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Aphelion - 2008 - "Franticode"

(46:01, Lizard Records)

TRACK LIST:                   

1.  Hercoloubus 6:35
2.  Hybris 5:42
3.  Dreaming in Franticode 7:33
4.  Orbit Out 7:45
5.  Clouds over Tharsis 6:08
6.  Mercurial Sand 6:34
7.  Primordial Crossbreeding 5:53


Alessandro Bertoni – keyboards
Matteo Gasparin – guitars
Enrico Pintonello – drums
Sebastiano Pozzobon – bass

Prolusion. The recording under review is “Franticode”, the first official release by Italy’s APHELION (a Lizard Records output). It’s none other than Derek Sherinian of Dream Theater, Planet X and solo fame who was behind the audio mixer when the album was at the corresponding stage of its formation.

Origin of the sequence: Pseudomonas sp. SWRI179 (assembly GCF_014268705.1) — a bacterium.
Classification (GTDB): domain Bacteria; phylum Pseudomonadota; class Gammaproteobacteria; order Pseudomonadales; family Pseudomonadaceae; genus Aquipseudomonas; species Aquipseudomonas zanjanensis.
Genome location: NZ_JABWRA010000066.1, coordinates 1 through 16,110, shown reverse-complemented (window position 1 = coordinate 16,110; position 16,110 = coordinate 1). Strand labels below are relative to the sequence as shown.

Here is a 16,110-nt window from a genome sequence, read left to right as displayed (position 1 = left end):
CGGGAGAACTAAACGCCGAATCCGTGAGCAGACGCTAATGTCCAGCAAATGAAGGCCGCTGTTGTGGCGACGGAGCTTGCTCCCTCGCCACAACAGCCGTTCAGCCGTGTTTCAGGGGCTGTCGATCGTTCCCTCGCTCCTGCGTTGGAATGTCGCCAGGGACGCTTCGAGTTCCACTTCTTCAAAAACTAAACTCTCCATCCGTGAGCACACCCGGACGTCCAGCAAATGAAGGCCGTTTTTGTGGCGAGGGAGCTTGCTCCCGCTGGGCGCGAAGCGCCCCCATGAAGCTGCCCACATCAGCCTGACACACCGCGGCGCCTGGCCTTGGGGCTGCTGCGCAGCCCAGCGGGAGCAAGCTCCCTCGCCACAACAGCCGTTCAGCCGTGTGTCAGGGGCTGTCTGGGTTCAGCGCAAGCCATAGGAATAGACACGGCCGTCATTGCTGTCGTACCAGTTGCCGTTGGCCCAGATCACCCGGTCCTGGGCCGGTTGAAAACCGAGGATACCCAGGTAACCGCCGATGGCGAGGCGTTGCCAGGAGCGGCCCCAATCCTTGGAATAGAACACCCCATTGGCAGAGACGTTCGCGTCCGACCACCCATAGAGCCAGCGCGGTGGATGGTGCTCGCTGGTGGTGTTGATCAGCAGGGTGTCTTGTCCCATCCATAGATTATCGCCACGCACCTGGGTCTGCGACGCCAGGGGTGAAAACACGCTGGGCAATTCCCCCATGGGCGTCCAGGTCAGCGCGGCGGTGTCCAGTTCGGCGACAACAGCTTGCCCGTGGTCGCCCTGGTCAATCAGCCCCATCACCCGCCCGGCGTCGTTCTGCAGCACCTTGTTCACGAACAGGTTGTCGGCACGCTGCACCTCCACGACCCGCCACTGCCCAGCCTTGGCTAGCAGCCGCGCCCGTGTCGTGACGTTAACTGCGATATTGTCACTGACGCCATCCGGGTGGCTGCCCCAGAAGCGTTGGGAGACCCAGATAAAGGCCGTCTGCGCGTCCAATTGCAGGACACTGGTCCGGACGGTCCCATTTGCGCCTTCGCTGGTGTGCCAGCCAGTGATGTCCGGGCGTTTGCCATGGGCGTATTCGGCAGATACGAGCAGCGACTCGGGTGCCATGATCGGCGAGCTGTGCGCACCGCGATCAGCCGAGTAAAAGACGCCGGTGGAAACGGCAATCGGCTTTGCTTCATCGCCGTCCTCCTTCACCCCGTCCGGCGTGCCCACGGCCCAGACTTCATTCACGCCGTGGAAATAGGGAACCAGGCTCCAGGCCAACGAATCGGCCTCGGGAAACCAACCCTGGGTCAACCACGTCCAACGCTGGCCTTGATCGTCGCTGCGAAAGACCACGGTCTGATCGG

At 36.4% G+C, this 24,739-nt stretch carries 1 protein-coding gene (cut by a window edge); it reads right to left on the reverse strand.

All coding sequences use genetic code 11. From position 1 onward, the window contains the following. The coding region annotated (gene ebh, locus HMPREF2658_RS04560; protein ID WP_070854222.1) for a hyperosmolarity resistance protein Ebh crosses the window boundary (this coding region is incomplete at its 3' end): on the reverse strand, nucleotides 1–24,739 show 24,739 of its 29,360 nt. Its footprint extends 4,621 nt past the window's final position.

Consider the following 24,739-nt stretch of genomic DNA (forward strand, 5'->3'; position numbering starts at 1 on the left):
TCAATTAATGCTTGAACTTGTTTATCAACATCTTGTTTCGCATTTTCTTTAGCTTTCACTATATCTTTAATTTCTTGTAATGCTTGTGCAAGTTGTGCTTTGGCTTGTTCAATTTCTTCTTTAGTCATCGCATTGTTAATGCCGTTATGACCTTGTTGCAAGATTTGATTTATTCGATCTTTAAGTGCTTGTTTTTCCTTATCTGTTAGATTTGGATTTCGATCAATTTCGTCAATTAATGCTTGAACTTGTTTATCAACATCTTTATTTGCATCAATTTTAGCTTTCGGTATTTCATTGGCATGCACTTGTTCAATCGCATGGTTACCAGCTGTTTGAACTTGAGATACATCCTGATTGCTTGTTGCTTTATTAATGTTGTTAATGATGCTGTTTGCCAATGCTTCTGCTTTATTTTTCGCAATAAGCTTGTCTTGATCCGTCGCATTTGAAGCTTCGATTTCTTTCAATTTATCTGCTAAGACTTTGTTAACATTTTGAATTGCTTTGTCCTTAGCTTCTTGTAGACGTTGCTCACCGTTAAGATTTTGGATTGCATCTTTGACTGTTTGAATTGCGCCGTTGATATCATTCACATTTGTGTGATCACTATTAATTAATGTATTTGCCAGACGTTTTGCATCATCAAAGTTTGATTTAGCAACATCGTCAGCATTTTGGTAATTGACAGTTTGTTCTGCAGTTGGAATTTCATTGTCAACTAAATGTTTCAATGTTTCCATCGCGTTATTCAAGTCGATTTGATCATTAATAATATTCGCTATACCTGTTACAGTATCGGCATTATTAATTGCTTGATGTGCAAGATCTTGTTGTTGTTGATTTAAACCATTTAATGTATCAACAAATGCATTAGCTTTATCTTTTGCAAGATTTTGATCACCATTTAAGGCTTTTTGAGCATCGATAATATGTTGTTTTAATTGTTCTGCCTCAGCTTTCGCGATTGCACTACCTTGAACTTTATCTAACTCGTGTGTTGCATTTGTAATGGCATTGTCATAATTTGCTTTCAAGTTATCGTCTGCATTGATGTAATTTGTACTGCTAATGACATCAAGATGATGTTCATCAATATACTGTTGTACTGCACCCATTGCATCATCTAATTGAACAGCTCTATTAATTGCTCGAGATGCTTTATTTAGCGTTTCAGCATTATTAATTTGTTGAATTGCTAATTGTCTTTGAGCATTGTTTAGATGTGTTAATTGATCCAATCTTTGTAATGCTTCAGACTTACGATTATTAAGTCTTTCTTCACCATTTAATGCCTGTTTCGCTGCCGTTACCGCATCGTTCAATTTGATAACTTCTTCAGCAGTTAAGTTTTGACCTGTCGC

Analysis. It turned out to be that the hero of this occasion has a lot in common with Ksiz’s “Sandcrowler” which I examined previously. Generally speaking, there are quite a few sentences in that review which are potentially suitable for using in this one, but instead of copying those from there and pasting them here :-), I will only allow myself to make some comparisons between the outings. Unlike those on “Sandcrowler”, all the compositions here are fairly long, all having a jazz-fusion feel to them (no matter that it isn’t too strong in some cases), but what’s more significant, “Franticode” has a natural sound throughout, without any sampling, programming, etc devices deployed. This is stylistically a pretty uniform album, overall representing classic symphonic progressive Doom-Metal which, yet, has a strong jazz-fusion component in addition: imagine something halfway between “Extinct Instinct” or “Psychedelicatessen” by Threshold (without vocals, of course) and probably anything else by Planet X and you won’t miss, at least as regards the idea I’ve put in the first half of the sentence. Six of the seven tracks here, Dreaming in Franticode, Hercoloubus, Hybris, Clouds over Tharsis, Mercurial Sand and Primordial Crossbreeding, possess a lot of the genre’s archetypal virtues, such as interesting chord progressions, frequently changing directions, complicated stop-to-play movements, and so on, which give in total both quite intricate and intriguing arrangements. The sound is overall dense and heavy, with lots of composed as well as quasi-improvised guitar and keyboard leads (which I have from the outset expected from any recording that Mr. Sherinian has a hand in). On the first two of these pieces there are also quite a few gentler moments, those standing out for some very tasteful, always jazz-flavored, piano passages and the sophisticated work of the rhythm section. It is not only because of the absence of segments with non-heavy, distinctly fusionesque, arrangements on the other three that those remind me more often of Threshold than of Planet X, but also due to the fact that these young musicians aren’t as technically virtuosic players as those in the last-named band. No, there is not even a hint of criticism in that remark: the Italians are masterful enough to please probably anybody who’s into this sort of music, and personally I don’t get much pleasure hearing those who show off their capability of playing ten notes per second without paying due attention to composition and arrangement, otherwise I would be a fan of the ‘guitar-hero’ style. Properly located right in the disc’s core, Orbit Out is the sole track here that is basically slow throughout which, though, is the only feature that distinguishes it from the rest of the material, and since what serves as a basis for the entire creation is here at times counterbalanced by non-heavy jazz-fusion moves, the piece possesses almost the same degree of refinement as the first two of the above-described compositions do.